Los Angeles Kings vs. Chicago Blackhawks Game 7: Keys for Each Team

Carol SchramFeatured ColumnistMay 31, 2014

Los Angeles Kings vs. Chicago Blackhawks Game 7: Keys for Each Team

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    Noah Graham/Getty Images

    Though some hockey fans don't want it to end, the wildly entertaining 2014 Western Conference Final will conclude on Sunday at United Center in Chicago.

    After the Los Angeles Kings rode a wave of momentum to a 3-1 series lead, the Chicago Blackhawks battled back with two come-from-behind wins, tying the series and forcing the winner-take-all Game 7.

    Supporters on both side have been treated to world-class performances from their stars through the last two weeks of unpredictable, high-level hockey. Now, only one squad can advance to meet the New York Rangers in the Stanley Cup Final.

    The winner-take-all Game 7 takes place Sunday at 8 p.m. ET from Chicago. Here are each team's keys to victory.


    All stats courtesy of NHL.com.

Key for Los Angeles: Contain Kane

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    Patrick Kane was up to his old tricks again on Friday—scoring big goals when they matter most.

    Kane was off to a good start earlier in these playoffs with three game-winning goals in the first two rounds, including the series-clincher in overtime against the Minnesota Wild. He started off quiet against Los Angeles but has found his groove since being reunited on a second line with Andrew Shaw and Brandon Saad two games ago.

    After exploding with four assists in do-or-die Game 5, Kane added another three points in Game 6. Always a timely contributor, he set up Duncan Keith's tying goal in the third period, then scored the game-winner himself with 3:45 left in the game.

    Kane now has nine goals and eight assists in 14 playoff Game 6 and 7 situations through his career, where the 'Hawks have gone 12-2. 

    In 2013, Kane's dazzling personal numbers and key goals were enough to earn him the Conn Smythe Trophy. He stayed humble when asked by NHL.com's Corey Masisak about his contribution this year. "You try to take it upon yourself to try and step up in big situations, but we have a lot of guys that do that. When it's your turn, it's always fun to contribute."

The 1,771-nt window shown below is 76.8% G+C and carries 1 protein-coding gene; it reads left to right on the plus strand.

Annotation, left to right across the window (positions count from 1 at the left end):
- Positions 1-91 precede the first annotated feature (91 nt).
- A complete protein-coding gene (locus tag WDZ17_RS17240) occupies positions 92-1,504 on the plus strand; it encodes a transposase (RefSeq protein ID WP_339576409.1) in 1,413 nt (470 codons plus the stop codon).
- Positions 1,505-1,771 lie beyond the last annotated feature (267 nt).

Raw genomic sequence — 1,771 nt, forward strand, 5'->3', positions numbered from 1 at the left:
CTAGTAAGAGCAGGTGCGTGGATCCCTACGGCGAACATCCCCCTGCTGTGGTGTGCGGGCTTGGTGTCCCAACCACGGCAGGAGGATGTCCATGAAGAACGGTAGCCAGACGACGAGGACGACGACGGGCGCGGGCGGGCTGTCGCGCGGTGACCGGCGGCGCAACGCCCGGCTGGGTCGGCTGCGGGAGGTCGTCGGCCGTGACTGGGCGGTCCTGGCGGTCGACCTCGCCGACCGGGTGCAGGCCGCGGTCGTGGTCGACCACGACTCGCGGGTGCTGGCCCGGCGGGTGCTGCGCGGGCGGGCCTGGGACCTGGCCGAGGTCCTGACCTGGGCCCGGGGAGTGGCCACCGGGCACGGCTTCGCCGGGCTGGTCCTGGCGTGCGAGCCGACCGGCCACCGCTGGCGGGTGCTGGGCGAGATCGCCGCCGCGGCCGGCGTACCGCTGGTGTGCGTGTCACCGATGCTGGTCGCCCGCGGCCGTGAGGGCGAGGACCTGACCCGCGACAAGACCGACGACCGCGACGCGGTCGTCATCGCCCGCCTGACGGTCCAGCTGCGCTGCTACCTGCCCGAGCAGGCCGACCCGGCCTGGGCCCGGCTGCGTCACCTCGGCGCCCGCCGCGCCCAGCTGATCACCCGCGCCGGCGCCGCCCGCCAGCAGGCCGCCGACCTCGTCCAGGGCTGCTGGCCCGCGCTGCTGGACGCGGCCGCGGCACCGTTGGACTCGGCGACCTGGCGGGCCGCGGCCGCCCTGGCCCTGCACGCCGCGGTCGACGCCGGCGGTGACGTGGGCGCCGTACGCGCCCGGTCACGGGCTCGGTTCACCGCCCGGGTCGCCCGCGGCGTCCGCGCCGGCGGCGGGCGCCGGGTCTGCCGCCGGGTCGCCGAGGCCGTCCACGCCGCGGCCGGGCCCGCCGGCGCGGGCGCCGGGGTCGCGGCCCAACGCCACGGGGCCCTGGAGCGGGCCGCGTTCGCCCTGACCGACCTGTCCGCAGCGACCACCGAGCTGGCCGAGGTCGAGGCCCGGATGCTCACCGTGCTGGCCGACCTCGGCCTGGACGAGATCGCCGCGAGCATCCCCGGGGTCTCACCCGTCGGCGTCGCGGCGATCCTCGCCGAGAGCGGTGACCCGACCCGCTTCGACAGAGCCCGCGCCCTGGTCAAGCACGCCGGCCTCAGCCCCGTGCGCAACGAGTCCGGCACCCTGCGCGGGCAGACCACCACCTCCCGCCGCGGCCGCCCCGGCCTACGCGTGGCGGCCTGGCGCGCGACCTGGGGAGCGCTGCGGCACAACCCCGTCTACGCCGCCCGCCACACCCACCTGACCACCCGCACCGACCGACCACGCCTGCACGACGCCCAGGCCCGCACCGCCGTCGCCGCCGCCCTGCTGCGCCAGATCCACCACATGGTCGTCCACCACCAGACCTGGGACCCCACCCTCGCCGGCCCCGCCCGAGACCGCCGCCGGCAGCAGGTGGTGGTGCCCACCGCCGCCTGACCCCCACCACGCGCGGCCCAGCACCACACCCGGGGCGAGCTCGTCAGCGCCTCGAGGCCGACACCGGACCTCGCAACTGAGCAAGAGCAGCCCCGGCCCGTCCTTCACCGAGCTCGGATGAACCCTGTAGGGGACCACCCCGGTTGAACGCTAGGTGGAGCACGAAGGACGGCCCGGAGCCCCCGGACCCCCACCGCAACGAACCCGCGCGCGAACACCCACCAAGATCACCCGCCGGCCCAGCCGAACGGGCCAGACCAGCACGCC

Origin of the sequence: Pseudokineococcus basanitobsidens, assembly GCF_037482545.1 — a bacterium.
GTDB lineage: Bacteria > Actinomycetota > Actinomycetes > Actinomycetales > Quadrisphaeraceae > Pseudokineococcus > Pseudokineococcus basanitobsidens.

The Kings will need to find a way to contain "Showtime" if they hope to outscore the 'Hawks for the win on Sunday.

Key for Chicago: 5-on-5 Play

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    USA TODAY Sports

    Much of this series has hinged on special-teams play.

    When the Kings started rolling in Games 2 through 4, they were an impressive 5-for-10 with the man advantage. The 'Hawks answered back with the only power-play goal of Game 5 before each team went 1-for-2 in Game 6.

    Typically, referees will put their whistles away in Game 7 situations and let the players decide the game for themselves. One notorious example was the Boston Bruins' 1-0 win over the Tampa Bay Lightning in Game 7 of the Eastern Conference Final in 2011, where not a single penalty was called.

    The 'Hawks need to make sure they stay out of the penalty box. They also need to be prepared to do their scoring at even strength: Power-play chances are likely to be few and far between.


Key for Los Angeles: Counterattack Coach Q

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    As the Los Angeles Kings were building their 3-1 series lead and dominating the defending Stanley Cup Champions, Chicago coach Joel Quenneville was tweaking his lineup as he searched for the spark that would re-ignite his team's goal-scoring engine.

    Jonathan Toews looked like he'd be the catalyst with his two first-period goals in Game 4, but his teammates weren't ready to come along for the ride until Game 5, when Coach Q moved Andrew Shaw back up to the second line with Patrick Kane and Brandon Saad. The results were instantaneous and effective.

    Quenneville also shuffled Kris Versteeg right out of the lineup after a poor defensive play led to Dustin Brown's game-tying goal in the second period of Game 5; he didn't play another shift on Wednesday and was replaced by seventh defenseman Sheldon Brookbank for Game 6 on Friday.